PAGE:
Discrimination cases were common and frequently taken to court or the Commission for Conciliation, Arbitration, and Mediation. Some estimates indicated nearly 50 percent of the SAHRC’s cases were labor equity disputes.

The SAHRC and Commission for Employment Equity Discrimination found discrimination by ethnicity, gender, age, country of origin or disability in all sectors of the economy. Watchdog organizations claimed discrimination was more frequent in the private sector because it was organized along traditional ethnic and gender lines. The public sector better reflected the country’s ethnic and gender demographics. Traditional gender stereotypes, such as “mining is a man’s job” and “women should be nurses” persisted. Bias against foreigners was common in society and the workplace. During the year labor department officials reviewed 551 companies for compliance with the employment equity law, exceeding its target of 523 reviews. The Department of Labor inspected 1,364 designated employers, missing the department’s target of 1,837.

e. Acceptable Conditions of Work

There is no legally mandated national minimum wage, although the law gives the Department of Labor authority to set wages by sector. The department increased the minimum wage for farm workers to 14.25 rand ($1.09) per hour. The minimum hourly wage for domestic workers employed more than 27 hours per week was raised from 11.27 rand to 11.44 rand ($0.86 to $0.88) per hour for employers in the urban areas and from 9.80 rand to 10.23 rand ($0.75 to 0.78) for employers in semi-urban and rural areas. The law protects migrant workers, and they are entitled to all benefits and equal pay.

The government applied three national poverty lines--the food poverty line (FPL), lower-bound poverty line (LBPL), and upper-bound poverty line (UBPL). The FPL is the income level below which individuals are unable to purchase sufficient food to provide them with an adequate diet. The LBPL includes nonfood items but requires that individuals sacrifice food to obtain these, while individuals at the UBPL level may purchase both adequate food and non-food items. The UBPL during the year was 779 rand ($60) per month. The LBPL was 501 rand ($39) per month, and the FPL was 335 rand ($26) per month.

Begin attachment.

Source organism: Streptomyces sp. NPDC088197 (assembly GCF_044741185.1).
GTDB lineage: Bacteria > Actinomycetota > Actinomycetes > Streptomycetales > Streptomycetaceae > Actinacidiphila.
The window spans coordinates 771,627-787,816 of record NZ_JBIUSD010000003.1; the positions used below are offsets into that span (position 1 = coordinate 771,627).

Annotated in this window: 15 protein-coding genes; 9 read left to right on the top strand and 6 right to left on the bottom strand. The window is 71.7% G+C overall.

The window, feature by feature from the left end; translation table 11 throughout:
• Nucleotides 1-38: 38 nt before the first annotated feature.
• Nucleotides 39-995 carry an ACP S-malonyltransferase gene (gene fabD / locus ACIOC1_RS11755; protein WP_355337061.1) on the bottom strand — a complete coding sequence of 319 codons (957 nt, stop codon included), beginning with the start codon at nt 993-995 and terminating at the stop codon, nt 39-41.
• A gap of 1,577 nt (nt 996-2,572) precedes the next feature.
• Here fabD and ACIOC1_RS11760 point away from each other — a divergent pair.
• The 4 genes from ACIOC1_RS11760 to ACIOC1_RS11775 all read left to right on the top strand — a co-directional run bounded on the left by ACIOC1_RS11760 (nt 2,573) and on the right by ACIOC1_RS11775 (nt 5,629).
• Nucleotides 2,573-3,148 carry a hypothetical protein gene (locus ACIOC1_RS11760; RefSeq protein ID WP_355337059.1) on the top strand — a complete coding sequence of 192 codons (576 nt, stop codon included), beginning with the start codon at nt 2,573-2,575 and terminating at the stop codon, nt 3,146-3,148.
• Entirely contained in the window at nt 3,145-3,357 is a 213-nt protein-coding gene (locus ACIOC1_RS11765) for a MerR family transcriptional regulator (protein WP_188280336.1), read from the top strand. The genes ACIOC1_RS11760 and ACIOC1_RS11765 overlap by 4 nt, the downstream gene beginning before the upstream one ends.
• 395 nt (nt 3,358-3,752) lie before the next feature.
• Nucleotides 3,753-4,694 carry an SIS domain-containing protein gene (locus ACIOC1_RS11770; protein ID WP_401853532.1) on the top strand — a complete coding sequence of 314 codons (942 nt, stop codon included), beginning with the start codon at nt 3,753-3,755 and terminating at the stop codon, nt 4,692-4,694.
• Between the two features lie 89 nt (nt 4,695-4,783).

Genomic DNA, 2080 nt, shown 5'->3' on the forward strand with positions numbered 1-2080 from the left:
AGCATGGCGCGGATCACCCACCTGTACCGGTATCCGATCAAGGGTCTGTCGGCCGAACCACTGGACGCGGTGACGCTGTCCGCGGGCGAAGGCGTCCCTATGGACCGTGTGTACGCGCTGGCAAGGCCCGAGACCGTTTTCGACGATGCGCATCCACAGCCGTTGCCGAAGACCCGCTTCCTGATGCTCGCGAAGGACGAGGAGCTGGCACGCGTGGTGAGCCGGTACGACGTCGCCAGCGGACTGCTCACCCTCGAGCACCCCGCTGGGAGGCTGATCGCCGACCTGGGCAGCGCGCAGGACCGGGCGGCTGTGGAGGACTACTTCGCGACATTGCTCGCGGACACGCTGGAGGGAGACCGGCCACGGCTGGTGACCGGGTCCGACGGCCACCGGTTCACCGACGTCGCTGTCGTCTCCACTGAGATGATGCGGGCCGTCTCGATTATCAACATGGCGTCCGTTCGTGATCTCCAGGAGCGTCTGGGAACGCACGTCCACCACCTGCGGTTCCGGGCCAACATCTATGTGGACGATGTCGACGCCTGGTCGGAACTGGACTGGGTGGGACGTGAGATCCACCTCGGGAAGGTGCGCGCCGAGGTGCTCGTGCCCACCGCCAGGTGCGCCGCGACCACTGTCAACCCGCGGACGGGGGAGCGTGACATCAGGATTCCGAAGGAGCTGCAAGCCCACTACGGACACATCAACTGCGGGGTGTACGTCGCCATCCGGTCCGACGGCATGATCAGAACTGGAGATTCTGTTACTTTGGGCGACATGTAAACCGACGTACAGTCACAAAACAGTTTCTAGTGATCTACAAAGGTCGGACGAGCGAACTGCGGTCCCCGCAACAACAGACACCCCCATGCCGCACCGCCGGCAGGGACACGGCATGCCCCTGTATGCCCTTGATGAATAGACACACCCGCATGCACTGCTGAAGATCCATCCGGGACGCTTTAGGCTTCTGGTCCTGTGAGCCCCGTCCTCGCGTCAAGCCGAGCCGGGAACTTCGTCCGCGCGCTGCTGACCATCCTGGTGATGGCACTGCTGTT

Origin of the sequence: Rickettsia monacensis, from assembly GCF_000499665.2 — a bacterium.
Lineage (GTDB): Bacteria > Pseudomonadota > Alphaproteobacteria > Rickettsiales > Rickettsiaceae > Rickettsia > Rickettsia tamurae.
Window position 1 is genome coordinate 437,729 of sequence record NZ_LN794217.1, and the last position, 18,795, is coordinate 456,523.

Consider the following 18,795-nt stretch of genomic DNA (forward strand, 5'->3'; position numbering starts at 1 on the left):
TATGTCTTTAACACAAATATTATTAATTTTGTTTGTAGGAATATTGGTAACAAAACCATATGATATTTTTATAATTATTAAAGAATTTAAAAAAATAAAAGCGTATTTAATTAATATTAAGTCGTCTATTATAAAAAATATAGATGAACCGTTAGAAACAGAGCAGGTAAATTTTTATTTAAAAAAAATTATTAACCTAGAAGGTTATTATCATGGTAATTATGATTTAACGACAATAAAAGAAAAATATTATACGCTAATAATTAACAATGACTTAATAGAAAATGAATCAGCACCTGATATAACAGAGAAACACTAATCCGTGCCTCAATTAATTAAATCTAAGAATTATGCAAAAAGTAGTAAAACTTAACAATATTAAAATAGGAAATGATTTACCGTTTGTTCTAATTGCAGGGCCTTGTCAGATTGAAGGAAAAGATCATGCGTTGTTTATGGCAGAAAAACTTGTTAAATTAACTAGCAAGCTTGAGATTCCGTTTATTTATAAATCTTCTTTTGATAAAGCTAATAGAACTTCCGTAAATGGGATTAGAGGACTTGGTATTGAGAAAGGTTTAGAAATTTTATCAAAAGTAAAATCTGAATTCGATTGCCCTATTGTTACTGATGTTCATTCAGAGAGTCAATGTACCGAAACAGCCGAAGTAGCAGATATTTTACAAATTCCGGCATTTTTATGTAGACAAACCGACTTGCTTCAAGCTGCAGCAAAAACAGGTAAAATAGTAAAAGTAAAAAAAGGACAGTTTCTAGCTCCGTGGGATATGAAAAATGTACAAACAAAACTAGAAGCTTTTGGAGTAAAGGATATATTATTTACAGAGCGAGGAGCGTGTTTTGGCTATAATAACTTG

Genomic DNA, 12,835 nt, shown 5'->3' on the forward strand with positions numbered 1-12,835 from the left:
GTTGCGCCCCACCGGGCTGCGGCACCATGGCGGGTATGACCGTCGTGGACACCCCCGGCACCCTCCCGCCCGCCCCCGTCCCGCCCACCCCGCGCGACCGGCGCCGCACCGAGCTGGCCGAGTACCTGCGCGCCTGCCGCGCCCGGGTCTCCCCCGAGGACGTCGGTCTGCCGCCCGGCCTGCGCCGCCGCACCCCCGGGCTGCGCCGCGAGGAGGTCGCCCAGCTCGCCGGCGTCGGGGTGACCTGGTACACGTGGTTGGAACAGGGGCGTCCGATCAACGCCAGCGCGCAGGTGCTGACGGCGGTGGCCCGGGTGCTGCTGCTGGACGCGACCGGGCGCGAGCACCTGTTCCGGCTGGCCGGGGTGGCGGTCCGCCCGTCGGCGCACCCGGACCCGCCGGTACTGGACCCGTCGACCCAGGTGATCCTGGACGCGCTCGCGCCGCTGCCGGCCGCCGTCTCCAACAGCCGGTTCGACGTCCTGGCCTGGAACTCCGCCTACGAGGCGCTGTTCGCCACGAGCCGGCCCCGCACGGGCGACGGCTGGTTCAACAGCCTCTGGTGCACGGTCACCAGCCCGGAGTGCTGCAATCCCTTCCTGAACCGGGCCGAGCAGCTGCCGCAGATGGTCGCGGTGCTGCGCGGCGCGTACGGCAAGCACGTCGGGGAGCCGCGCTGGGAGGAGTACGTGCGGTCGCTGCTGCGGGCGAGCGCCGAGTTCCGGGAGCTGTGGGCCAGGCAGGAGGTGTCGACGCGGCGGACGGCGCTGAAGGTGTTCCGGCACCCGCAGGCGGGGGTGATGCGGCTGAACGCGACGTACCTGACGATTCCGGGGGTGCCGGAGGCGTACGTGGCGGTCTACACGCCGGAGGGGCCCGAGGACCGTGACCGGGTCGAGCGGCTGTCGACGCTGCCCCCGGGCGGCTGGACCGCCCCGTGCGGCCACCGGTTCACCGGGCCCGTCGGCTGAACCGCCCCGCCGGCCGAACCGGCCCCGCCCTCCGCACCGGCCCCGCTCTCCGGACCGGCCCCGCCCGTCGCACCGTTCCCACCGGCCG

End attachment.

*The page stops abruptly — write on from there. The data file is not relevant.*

The law establishes a 45-hour workweek, standardizes time-and-a-half pay for overtime, and authorizes four months of maternity leave for women. No employer may require or permit an employee to work overtime except by agreement, and overtime may not be more than 10 hours a week. The law stipulates rest periods of 12 consecutive hours daily and 36 hours weekly and must include Sunday. The law allows adjustments to rest periods by mutual agreement. A ministerial determination exempted businesses employing fewer than 10 persons from certain provisions of the law concerning overtime and leave. Farmers and other employers could apply for variances from the law by showing good cause. The law applies to all workers, including workers in informal sectors, foreigners, and migrant workers.

The government set occupational health and safety standards through the Department of Mineral Resources for the mining industry and through the Department of Labor for all other industries. The law provides for the right of mine employees to remove themselves from work deemed dangerous to health or safety. The law prohibits discrimination against an employee who asserts a right granted by law and requires mine owners to file annual reports providing statistics on health and safety incidents for each mine.

There are harsh penalties for violations of occupational health in the mining sector that has separate legislation with strict deterrents to protect mineworkers. Employers are subject to heavy fines or imprisonment for serious injury, illness, or the death of employees due to unsafe mine conditions. The law allows mine inspectors to enter any mine at any time to interview employees and audit records.